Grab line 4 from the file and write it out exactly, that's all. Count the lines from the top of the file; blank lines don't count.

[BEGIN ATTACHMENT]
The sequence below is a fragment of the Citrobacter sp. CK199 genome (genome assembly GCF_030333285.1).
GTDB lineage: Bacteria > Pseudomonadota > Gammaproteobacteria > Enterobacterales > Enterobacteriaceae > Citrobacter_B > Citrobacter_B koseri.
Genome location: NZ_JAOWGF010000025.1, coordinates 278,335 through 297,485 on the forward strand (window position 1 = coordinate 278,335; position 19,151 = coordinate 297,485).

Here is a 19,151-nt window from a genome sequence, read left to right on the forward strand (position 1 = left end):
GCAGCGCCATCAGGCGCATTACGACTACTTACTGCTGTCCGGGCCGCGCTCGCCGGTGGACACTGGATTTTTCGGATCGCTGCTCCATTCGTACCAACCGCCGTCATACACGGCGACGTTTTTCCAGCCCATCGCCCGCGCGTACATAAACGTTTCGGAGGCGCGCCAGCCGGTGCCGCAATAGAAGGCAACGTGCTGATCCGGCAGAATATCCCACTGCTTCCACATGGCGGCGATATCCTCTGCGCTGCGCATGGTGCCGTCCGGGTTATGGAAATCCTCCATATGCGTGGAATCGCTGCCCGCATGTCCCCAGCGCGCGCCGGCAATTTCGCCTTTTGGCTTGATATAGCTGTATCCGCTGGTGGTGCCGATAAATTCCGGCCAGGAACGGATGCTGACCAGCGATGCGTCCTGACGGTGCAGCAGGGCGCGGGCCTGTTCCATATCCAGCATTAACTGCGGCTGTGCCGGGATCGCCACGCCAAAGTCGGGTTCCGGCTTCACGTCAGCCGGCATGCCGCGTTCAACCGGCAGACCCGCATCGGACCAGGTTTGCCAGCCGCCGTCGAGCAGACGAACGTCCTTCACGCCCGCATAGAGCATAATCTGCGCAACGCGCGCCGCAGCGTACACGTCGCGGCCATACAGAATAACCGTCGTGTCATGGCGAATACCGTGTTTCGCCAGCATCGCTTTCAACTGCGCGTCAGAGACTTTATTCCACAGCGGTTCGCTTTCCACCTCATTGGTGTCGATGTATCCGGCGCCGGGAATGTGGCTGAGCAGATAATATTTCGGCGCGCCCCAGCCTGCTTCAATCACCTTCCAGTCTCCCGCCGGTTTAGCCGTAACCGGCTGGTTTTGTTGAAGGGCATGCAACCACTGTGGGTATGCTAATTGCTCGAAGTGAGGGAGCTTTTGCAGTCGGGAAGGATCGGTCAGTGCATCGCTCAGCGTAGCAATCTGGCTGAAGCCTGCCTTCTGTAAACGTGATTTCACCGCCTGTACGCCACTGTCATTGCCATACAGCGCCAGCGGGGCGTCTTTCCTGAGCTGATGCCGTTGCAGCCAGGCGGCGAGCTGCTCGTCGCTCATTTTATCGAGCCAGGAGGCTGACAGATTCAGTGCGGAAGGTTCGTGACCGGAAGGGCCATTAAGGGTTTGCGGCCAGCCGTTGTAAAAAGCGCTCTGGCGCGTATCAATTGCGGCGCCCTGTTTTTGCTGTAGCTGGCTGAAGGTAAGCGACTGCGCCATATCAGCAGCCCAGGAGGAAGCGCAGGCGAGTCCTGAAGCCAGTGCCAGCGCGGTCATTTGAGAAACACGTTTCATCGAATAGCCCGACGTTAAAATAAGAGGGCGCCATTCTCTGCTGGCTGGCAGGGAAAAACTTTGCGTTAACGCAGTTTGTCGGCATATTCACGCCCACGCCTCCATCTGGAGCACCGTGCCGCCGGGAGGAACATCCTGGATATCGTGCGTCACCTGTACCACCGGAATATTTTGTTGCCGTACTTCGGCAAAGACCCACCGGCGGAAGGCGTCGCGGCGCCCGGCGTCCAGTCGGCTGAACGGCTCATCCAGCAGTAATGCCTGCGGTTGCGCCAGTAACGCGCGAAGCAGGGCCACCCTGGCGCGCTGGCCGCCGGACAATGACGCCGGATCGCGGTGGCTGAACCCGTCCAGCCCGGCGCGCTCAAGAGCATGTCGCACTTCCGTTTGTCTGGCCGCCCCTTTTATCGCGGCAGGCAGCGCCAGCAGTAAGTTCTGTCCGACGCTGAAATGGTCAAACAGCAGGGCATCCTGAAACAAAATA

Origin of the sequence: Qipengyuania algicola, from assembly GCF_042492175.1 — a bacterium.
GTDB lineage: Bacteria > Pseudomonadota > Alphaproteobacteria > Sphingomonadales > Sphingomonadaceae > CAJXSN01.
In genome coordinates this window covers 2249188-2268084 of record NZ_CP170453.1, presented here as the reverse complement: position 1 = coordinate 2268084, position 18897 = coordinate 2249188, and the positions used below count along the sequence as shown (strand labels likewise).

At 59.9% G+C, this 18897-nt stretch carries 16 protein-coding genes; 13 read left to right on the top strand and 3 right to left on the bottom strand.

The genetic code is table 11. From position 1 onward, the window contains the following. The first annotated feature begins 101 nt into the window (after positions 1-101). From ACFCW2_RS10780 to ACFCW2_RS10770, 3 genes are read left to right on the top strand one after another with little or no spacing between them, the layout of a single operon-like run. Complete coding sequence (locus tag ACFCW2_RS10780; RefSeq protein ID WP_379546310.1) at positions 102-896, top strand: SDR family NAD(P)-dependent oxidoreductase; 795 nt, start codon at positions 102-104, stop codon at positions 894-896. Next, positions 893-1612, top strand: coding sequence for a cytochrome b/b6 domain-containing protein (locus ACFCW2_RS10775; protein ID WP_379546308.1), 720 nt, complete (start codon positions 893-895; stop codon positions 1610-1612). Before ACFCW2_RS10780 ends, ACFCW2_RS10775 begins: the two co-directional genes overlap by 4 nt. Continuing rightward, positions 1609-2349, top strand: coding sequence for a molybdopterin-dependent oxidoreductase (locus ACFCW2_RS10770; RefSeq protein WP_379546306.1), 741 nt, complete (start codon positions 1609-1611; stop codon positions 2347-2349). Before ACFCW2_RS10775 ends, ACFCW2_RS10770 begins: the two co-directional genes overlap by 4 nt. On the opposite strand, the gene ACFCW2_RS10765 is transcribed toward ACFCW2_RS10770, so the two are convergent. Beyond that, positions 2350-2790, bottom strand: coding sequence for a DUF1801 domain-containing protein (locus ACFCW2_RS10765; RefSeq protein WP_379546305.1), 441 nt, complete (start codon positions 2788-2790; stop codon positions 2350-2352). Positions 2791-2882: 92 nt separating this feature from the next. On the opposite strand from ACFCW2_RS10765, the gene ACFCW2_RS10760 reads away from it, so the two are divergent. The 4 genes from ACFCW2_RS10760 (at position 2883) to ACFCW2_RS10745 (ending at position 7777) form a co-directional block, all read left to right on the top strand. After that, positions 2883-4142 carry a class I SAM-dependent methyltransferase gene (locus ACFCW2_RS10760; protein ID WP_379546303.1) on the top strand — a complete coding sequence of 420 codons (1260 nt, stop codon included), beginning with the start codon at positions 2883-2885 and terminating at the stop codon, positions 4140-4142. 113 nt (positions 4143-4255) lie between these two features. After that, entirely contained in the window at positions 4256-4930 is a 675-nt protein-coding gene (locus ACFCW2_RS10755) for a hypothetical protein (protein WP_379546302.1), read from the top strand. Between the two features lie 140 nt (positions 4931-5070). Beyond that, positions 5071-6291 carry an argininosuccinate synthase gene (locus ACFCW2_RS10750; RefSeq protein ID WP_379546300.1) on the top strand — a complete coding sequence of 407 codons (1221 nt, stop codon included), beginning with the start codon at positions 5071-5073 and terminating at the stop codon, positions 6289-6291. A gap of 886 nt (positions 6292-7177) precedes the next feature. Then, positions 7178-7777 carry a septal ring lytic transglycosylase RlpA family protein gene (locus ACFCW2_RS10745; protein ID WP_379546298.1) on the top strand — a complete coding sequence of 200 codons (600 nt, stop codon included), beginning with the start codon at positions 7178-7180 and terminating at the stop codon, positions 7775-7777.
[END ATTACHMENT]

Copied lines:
Here is a 19,151-nt window from a genome sequence, read left to right on the forward strand (position 1 = left end):